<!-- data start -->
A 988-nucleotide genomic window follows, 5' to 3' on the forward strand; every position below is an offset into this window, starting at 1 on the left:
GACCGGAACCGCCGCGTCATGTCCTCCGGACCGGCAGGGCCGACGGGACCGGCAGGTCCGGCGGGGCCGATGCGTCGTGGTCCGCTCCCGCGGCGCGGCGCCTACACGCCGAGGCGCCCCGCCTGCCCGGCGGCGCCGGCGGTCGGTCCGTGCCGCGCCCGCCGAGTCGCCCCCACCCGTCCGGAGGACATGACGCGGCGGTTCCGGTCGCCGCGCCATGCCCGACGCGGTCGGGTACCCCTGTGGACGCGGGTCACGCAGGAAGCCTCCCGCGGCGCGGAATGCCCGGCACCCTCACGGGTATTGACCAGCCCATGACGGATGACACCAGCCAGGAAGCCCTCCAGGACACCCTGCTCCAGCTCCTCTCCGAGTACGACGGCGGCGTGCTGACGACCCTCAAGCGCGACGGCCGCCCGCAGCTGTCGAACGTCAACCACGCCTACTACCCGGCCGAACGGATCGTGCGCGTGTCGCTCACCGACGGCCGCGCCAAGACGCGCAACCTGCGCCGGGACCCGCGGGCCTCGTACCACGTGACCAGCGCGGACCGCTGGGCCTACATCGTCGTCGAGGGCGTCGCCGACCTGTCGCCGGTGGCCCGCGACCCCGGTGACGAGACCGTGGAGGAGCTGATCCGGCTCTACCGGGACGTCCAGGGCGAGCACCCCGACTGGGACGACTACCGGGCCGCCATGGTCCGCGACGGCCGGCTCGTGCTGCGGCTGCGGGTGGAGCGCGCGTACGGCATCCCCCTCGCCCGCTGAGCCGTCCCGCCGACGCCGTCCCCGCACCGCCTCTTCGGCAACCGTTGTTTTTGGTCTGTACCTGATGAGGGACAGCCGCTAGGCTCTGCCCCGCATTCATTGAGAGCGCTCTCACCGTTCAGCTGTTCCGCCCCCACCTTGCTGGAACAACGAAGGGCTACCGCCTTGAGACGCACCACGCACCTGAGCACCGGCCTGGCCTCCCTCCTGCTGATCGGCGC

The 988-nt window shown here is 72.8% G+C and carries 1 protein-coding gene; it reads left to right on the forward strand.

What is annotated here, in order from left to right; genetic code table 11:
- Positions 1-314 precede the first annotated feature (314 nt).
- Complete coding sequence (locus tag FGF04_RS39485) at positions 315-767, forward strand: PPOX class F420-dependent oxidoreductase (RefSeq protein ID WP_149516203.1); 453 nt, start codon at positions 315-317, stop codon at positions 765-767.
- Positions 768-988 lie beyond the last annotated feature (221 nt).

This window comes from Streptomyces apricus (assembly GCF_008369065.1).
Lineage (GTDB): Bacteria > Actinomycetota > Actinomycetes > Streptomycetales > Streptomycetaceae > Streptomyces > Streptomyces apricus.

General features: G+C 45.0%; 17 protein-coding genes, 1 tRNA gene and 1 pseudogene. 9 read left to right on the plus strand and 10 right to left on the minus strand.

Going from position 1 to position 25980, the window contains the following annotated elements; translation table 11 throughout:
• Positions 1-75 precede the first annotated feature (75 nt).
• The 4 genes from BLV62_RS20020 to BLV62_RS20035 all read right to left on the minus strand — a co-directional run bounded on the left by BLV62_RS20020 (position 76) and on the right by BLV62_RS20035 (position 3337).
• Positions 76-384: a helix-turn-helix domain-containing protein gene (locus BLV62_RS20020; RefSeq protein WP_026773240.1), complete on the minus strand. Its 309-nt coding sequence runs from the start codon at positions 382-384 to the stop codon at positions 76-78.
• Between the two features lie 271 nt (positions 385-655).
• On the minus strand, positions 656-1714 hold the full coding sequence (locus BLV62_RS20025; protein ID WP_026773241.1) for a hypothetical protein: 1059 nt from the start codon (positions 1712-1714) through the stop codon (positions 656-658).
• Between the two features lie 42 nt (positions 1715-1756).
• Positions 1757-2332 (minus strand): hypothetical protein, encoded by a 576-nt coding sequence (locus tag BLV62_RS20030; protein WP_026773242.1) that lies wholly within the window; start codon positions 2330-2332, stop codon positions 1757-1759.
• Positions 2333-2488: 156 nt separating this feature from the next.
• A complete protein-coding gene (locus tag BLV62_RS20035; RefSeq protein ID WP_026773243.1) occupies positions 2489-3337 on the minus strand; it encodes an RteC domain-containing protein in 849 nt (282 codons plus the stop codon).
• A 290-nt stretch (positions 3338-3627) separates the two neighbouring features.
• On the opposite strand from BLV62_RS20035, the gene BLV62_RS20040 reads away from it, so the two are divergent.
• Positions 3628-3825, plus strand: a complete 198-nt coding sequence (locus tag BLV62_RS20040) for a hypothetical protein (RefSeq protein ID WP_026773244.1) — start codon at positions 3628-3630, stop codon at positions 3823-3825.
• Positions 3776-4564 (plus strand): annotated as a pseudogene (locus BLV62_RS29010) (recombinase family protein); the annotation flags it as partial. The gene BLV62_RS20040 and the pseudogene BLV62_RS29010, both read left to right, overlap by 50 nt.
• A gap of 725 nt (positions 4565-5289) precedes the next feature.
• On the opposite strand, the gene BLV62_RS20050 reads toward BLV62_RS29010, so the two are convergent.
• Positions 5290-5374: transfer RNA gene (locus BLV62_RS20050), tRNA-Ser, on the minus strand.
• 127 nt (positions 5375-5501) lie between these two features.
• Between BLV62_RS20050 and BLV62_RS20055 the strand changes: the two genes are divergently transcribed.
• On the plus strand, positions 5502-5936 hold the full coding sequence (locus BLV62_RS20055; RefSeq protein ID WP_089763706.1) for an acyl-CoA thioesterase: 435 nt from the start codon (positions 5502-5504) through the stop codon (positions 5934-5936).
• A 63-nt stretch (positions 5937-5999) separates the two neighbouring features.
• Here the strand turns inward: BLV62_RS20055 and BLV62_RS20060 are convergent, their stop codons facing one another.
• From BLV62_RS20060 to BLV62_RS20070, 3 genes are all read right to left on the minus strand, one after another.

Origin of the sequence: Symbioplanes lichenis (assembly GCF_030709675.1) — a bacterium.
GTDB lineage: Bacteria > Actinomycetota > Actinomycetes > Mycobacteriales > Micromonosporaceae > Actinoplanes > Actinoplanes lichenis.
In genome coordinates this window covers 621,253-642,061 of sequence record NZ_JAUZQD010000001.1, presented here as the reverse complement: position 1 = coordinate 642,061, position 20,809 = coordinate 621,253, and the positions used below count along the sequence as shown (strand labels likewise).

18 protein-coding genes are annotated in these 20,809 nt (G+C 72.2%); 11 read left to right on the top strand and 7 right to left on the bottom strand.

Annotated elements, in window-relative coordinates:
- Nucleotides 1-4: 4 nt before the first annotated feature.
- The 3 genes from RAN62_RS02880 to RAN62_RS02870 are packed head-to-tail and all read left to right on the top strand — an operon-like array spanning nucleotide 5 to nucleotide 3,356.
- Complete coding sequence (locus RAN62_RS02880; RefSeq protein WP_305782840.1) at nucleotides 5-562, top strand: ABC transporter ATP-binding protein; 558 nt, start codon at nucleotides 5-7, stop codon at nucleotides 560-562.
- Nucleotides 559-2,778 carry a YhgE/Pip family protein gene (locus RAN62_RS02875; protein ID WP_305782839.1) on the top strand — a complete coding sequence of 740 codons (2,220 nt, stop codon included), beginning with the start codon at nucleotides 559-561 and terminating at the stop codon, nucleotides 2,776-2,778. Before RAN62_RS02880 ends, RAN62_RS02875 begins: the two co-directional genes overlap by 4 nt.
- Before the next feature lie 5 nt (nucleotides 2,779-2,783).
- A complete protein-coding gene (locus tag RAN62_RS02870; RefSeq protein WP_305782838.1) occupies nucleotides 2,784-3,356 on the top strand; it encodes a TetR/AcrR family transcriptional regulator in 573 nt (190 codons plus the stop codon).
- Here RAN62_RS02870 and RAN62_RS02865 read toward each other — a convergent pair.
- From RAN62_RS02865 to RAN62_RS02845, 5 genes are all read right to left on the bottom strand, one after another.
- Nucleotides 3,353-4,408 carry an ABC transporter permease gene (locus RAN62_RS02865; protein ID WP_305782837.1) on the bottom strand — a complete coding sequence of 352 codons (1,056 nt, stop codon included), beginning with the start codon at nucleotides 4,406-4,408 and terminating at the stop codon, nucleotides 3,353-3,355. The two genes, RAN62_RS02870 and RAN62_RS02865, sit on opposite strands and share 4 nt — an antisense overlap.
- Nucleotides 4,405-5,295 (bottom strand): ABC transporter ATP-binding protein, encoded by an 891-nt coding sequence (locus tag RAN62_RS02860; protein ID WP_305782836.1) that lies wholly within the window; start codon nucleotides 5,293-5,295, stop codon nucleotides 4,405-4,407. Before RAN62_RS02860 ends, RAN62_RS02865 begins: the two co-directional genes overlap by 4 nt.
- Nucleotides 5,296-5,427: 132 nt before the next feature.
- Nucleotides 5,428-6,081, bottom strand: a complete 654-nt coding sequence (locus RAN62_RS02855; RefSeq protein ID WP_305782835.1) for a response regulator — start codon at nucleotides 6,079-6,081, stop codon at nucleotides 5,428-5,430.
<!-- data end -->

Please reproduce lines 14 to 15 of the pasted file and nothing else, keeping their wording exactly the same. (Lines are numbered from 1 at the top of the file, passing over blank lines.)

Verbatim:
• Positions 76-384: a helix-turn-helix domain-containing protein gene (locus BLV62_RS20020; RefSeq protein WP_026773240.1), complete on the minus strand. Its 309-nt coding sequence runs from the start codon at positions 382-384 to the stop codon at positions 76-78.
• Between the two features lie 271 nt (positions 385-655).